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The Democratic Strategist

Political Strategy for a Permanent Democratic Majority

Political Strategy Notes

At The Cook Political Report, David Wasserman writes that “Democrats Are Making Big Gains in the Suburbs. Here’s Why That May Not Be Enough to Beat Trump” and notes: “The continued migration of highly college-educated suburbs away from Republicans in the Trump era is welcome news for Democrats. The Kentucky and Louisiana results are a continuation of midterm gains for Democrats in places like the suburbs of Dallas, Houston, Phoenix, Charleston and Oklahoma City…However, robust turnout in more rural parts of Kentucky and Louisiana is a silver lining for Trump. More critically, Democratic gains among suburban college-educated whites — and relative stagnation among other voters — could actually widen Trump’s advantage in the Electoral College relative to the popular vote…Of the dozen states where college graduates make up over 40 percent of all eligible white voters — California, Colorado, Connecticut, the District of Columbia, Hawaii, Illinois, Maryland, Massachusetts, New Jersey, New Mexico, New York and Virginia — none are likely to be decisive in the race for the Electoral College…In other words, unless Democrats are able to retain support among other groups in states like Michigan, Pennsylvania and Wisconsin, they risk further adding to their vote-wasting problem in 2020, which could allow Trump to win re-election while losing the popular vote by 5 million or possibly more.”

Grace Sparks reports at CNN Politics that, “A CNN/Des Moines Register/Mediacom poll in Iowa finds that a majority of likely Democratic caucusgoers would prefer a health care option that isn’t “Medicare for All.”…About a third (36%) want Medicare for All while another third (34%) want to create a public option for buy in and 20% would prefer to restore lost provisions from the Affordable Care Act and work incrementally from there…Together, a majority (54%) would prefer an option that isn’t Medicare for All, while only 36% prefer the more liberal alternative…Likely Democratic caucugoers ages 65 and over are the most interested in restoring the lost ACA provisions through incremental work (34%), though they are still split between restoring Obamacare provisions and creating a public option (35%).”

“The genius of the civil rights movement of the 1960s is that it really did bring home the nature of racial injustice in our country,” E. J. Dionne, Jr. writes in his syndicated WAshington Post column. “The Great Recession and the agitation of Occupy Wall Street and other groups altered the way we discuss economic inequality. The feminist movement transformed the way we think about gender roles, while the movement for LGBTQ rights revolutionized our view of sexual identity. The students of Marjory Stoneman Douglas High School shifted the debate about guns in fundamental ways…I doubt all this history was going through House Speaker Nancy Pelosi’s mind last Thursday when she wheeled around in anger after James Rosen of the right-wing Sinclair Broadcast Group asked her, “Do you hate the president, Madame Speaker?” But the larger lesson of the American story certainly was.  Her answer brought cheers from her admirers, especially from liberal Catholics who were buoyed by her insistence that “as a Catholic, I resent your using the word ‘hate’ in a sentence that addresses me. I don’t hate anyone.” It was bracing to see Catholicism invoked as a call to Christian love and prayer — especially for Trump.’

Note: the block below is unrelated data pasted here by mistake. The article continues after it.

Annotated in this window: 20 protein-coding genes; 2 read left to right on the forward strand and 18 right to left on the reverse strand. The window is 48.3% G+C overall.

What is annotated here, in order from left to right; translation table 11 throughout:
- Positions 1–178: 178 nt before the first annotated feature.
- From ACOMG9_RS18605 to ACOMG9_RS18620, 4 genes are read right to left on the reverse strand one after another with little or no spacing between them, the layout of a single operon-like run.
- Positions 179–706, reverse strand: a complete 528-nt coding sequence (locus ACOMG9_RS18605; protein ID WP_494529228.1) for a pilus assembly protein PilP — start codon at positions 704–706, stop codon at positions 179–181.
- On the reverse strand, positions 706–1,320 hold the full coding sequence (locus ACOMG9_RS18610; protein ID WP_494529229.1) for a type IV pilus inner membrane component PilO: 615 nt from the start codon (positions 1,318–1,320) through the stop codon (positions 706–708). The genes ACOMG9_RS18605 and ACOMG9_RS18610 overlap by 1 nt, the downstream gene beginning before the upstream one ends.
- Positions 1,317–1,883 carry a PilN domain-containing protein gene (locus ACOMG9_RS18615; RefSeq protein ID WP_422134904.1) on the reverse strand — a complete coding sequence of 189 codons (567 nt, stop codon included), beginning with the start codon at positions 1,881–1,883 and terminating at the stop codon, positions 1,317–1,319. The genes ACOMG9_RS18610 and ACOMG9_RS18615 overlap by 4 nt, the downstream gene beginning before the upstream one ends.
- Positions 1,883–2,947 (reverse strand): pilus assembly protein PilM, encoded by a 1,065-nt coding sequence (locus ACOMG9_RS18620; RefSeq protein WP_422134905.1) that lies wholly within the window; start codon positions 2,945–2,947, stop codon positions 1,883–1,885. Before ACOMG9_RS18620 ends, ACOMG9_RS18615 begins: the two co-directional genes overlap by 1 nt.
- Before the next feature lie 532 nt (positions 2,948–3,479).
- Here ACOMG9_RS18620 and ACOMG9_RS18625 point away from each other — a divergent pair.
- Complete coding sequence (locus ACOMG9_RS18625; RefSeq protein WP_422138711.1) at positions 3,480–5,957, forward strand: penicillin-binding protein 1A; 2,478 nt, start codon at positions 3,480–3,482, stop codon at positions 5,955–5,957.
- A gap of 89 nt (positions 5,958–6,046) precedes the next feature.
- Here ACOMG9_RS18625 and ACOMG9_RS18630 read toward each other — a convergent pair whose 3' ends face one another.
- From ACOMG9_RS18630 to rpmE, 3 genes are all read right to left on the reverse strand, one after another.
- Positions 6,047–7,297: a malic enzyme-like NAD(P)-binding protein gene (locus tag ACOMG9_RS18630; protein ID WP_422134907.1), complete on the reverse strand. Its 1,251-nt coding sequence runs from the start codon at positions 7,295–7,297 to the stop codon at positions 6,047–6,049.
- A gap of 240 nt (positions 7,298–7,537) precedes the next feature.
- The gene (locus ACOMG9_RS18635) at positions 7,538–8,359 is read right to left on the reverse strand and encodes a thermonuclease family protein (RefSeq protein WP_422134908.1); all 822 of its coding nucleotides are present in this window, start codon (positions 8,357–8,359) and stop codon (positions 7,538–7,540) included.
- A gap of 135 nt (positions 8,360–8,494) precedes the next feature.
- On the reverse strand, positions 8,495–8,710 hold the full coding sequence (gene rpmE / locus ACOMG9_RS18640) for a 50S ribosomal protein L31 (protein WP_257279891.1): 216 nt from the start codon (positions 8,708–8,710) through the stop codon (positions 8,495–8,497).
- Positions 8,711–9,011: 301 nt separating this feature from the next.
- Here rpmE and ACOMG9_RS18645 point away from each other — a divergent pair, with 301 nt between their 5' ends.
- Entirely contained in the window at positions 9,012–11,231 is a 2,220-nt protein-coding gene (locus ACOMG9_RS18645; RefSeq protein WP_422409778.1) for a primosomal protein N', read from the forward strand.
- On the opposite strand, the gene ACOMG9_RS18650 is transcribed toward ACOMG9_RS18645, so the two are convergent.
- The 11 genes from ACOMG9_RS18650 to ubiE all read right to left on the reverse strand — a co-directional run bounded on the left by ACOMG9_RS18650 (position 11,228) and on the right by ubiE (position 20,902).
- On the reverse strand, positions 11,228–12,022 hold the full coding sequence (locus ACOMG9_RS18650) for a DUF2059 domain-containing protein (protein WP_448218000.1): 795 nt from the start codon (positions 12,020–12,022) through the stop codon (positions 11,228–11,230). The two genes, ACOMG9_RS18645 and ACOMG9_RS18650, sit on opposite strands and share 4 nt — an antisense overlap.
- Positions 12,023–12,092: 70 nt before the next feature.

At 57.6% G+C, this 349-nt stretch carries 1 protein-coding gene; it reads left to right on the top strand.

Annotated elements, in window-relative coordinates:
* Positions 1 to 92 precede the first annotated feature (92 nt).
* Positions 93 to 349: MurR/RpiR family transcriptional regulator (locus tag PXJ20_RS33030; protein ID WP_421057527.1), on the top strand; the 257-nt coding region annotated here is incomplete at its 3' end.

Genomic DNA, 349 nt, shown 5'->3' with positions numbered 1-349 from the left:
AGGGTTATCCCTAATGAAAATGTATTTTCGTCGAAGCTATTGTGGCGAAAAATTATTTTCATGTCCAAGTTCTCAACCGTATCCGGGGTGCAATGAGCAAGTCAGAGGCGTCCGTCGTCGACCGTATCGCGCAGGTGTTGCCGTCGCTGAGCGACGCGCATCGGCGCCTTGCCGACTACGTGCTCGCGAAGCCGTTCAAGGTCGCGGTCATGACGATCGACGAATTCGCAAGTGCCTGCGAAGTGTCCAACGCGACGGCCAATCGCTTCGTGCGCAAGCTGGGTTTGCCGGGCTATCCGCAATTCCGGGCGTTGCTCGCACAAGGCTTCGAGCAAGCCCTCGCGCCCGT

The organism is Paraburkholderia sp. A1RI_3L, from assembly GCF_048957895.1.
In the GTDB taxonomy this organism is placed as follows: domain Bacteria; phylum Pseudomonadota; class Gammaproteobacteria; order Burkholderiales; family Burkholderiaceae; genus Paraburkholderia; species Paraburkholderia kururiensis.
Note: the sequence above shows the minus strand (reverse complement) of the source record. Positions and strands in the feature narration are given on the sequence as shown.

“But Pelosi was on to something else as well,” Dionne continues. “She knows that Trump’s apologists want to keep the focus on the motives of the president’s opponents and to make this battle about nothing more than partisanship. Those who would let Trump get away with anything want us to talk as little as possible about his own behavior. Their claim is that it’s all about identity — the president’s big-city, liberal, Christian-hating, elitist, immigrant-loving, politically correct enemies vs. his hardworking, religious, gun-rights-defending, taxpaying friends who live in small towns and the countryside…Pelosi’s invocation of her faith was one way to blow up this narrative, but her care in separating out her political disagreements with Trump (on immigration, guns and climate change) from the reasons for impeachment (his abuse of power and constitutional violations) reflected an awareness that opinion about impeachment is still fluid. Yes, there is room for persuasion.”

Dionne adds, “An analysis by FiveThirtyEight, for example, suggested that about a quarter of Americans were not yet certain about their view of the matter. And those who oppose impeachment appear more open to revising their view than those who support it. A Quinnipiac University survey last month, for example, found that 17 percent of those who were against impeaching Trump and removing him from office said they could change their minds; only 8 percent of those who support it said they might change theirs…This means that those who see impeachment as a moral imperative need to avoid playing to their own gallery and should fight rather than reinforce the culture-war narratives Trump is counting on…It’s not surprising that many among Trump’s foes are obsessed with impeachment news, but they must recognize that those who might eventually come their way are not: In the Quinnipiac survey, 21 percent of those who did not watch the hearings said they could change sides, compared with only 11 percent who did.”

In The American Prospect’s special issue addressing the climate crisis, Robert Kuttner highlights the strategic merits of progressives “front-loading” needed environmental reforms: “Ideally, we should have reached zero fossil fuel extraction and combustion years ago. Ideally, all fossil fuel operations should be shut down immediately. We can demand that, but we can’t will it into happening. As the lead article by Jeffrey Sachs and the discussion of emerging technologies by Mara Prentiss explain, we can in fact get to zero carbon a lot faster and with a lot less economic cost than the naysayers contend, and even faster if we get the politics right. Prentiss demonstrates that most of the needed technologies are available now. Our special issue taken as a whole shows that a Green New Deal can be achieved…As Jeff Faux’s piece recounts, we are asking citizens to trust their government to launch an initiative at a massive scale at a moment when trust in government and in all large public systems is at an all-time low. Today, that mistrust is all too appropriate, given the Trump presidency. Yet, as Faux observes, the very process of having highly visible projects that improve people’s lives can cumulatively rebuild public trust. These projects, however, will need to be somewhat front-loaded, to demonstrate benefits in the new administration’s first two years. Otherwise, a new president with grand promises and scant results could suffer the fate of Bill Clinton, whose party lost a record 54 House seats for a Democrat in 1994—until that record was broken in 2010, when Barack Obama’s party lost 63 seats. Notably, the only Democratic president to avoid that midterm curse was Franklin Roosevelt, who managed to deliver a great deal in his first two years. The voters reciprocated by increasing his Democratic majority in 1934 by nine seats in the House and nine in the Senate.”